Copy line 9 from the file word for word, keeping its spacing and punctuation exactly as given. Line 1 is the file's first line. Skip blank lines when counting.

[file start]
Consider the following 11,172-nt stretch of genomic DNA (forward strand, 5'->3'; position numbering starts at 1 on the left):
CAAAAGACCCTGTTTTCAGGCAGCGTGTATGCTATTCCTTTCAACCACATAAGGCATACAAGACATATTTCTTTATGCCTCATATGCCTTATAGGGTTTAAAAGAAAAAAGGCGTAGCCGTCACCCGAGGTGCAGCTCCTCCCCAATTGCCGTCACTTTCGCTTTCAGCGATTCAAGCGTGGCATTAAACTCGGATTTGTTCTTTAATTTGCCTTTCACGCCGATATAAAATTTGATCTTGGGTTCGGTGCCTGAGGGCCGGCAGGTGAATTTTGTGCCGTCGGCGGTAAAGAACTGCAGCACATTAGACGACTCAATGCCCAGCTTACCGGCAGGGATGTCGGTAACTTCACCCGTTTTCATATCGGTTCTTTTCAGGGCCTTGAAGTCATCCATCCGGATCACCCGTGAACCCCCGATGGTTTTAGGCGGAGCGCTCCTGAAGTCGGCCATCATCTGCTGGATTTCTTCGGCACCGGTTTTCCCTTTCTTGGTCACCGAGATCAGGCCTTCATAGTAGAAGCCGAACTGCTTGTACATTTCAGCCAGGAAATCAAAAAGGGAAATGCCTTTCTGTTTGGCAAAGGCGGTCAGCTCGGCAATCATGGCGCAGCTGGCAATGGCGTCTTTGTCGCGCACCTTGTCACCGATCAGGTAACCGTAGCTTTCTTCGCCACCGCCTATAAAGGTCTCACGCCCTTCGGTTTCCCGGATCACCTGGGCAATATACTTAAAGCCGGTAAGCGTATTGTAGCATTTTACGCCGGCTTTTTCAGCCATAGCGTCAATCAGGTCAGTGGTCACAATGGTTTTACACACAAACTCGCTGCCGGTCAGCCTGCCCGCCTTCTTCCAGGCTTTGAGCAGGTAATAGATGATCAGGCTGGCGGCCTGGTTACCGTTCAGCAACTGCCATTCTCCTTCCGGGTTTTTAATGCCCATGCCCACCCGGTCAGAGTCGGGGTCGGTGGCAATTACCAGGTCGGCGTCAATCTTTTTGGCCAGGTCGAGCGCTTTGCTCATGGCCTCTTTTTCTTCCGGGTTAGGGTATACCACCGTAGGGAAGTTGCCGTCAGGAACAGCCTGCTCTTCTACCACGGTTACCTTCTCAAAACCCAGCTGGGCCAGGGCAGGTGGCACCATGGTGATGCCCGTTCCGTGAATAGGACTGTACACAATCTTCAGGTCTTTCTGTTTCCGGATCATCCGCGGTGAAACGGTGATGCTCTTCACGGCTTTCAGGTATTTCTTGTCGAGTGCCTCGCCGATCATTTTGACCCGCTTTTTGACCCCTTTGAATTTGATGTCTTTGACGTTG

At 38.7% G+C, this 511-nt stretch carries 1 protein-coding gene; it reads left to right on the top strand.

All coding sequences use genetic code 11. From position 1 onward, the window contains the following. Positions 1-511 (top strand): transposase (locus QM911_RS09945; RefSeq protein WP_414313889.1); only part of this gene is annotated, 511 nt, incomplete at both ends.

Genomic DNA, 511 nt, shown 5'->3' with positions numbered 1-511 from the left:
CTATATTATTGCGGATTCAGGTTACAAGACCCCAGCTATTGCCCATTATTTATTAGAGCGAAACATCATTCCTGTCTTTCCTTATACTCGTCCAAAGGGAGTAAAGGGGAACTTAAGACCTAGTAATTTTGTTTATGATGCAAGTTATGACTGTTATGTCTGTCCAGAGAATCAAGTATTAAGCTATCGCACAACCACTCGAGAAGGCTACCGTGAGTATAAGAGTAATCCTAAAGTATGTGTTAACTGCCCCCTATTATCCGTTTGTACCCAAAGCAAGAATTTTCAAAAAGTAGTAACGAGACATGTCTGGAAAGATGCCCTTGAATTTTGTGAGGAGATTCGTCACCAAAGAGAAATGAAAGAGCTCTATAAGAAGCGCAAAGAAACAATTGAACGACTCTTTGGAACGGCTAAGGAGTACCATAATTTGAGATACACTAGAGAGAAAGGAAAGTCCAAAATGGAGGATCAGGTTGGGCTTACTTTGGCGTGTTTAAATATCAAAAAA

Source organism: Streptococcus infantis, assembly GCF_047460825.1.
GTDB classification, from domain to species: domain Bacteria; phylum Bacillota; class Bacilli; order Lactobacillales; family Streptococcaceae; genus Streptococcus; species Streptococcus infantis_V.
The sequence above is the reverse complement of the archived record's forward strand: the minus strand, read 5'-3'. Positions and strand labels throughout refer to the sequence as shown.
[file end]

The sequence above is the reverse complement of the archived record's forward strand: the minus strand, read 5'-3'. Positions and strand labels throughout refer to the sequence as shown.